585
585

FORMERLY IN THE PRIVATE COLLECTION OF HIS LATE IMPERIAL MAJESTY SULTAN AHMAD SHAH QAJAR (B.1898-1930)

Fancy yellow diamond and diamond jewel, late 19th century
ACCÉDER AU LOT
585

FORMERLY IN THE PRIVATE COLLECTION OF HIS LATE IMPERIAL MAJESTY SULTAN AHMAD SHAH QAJAR (B.1898-1930)

Fancy yellow diamond and diamond jewel, late 19th century
ACCÉDER AU LOT

Details & Cataloguing

Magnificent Jewels and Noble Jewels

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Genève

Fancy yellow diamond and diamond jewel, late 19th century
The cushion shaped fancy yellow diamond weighing 74.53 carats, set within a border of similarly shaped diamonds.
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Accompanied by GIA report no. 1152158688, stating that the diamond is Fancy Yellow, Natural Colour, SI1 Clarity.

Provenance

Sold by Sotheby’s on the 13 of May 1983, the diamond was auctioned on behalf of the grandchildren of His Late Imperial Majesty Sultan Ahmed Shah Qajar. Part of his private collection, the diamond was handed down to his heirs through his will.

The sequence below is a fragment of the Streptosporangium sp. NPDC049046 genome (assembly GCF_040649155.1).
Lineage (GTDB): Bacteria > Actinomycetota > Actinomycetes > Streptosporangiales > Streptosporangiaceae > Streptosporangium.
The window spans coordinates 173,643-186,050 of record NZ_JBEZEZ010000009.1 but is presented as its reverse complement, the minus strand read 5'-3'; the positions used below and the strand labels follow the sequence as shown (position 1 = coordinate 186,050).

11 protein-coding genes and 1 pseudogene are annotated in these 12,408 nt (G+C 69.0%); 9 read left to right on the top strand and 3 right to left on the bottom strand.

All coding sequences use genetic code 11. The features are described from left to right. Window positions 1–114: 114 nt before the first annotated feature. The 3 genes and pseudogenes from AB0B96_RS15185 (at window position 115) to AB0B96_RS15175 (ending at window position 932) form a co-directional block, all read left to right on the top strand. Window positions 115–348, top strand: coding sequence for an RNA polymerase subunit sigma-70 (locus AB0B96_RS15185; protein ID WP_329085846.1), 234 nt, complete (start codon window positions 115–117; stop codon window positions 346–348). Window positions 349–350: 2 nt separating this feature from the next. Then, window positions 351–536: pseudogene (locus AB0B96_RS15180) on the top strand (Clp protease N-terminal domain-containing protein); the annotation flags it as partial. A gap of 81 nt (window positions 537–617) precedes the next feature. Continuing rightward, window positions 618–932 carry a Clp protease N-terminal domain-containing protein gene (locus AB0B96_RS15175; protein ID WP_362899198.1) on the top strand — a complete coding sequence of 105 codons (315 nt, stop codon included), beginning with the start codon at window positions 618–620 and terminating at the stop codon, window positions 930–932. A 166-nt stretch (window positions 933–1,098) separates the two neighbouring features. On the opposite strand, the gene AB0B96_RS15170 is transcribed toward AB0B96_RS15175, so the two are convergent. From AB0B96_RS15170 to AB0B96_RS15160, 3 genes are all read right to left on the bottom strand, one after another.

Description

Historical diamonds, steeped in a rich and varied history, are a rarity in today’s market. This diamond formed part of the private collection of his Late Imperial Majesty Sultan Ahmed Shah Qajar, the seventh and last King of the Qajar dynasty of Persia (r. 1909-1925). Willed to his grandchildren and sold by them at Sotheby’s in May of 1983, the jewel is a rare vestige of the Persian dynasty’s great passion for gemstones.

There are many photographs of Ahmed Shah wearing the fancy yellow diamond affixed to an aigrette. Such jewels were immensely popular amongst the men of the Imperial family and would most certainly have been handed down to Ahmed Shah by his predecessors. His great grandfather, Nasser al-Din Shah Qajar (b.1831-1896), the first modern Persian monarch to visit Europe and something of a Renaissance man, was a great lover of diamonds and gemstones. Fascinated by Western culture, Nasser al-Din Shah showed a great interest in painting, photography, writing and poetry. He also demonstrated a great love for jewels and gemstones which manifested itself in the commission of several important works now in the National Treasury of the Jewels of Iran. A ‘Globe of Jewels’, a globe constructed from thirty-four kilograms of gold and 3’656 grams of gemstones is but one of these wonders. The oceans and seas laid out in emeralds, the lands and geographical lines in diamonds and rubies, the globe is said to have been constructed in order to not lose track of the thousands of loose stones in the treasury. So impressive is this collection of jewels that today, the national treasury uses the crown jewels as a reserve for their currency.

Magnificent Jewels and Noble Jewels

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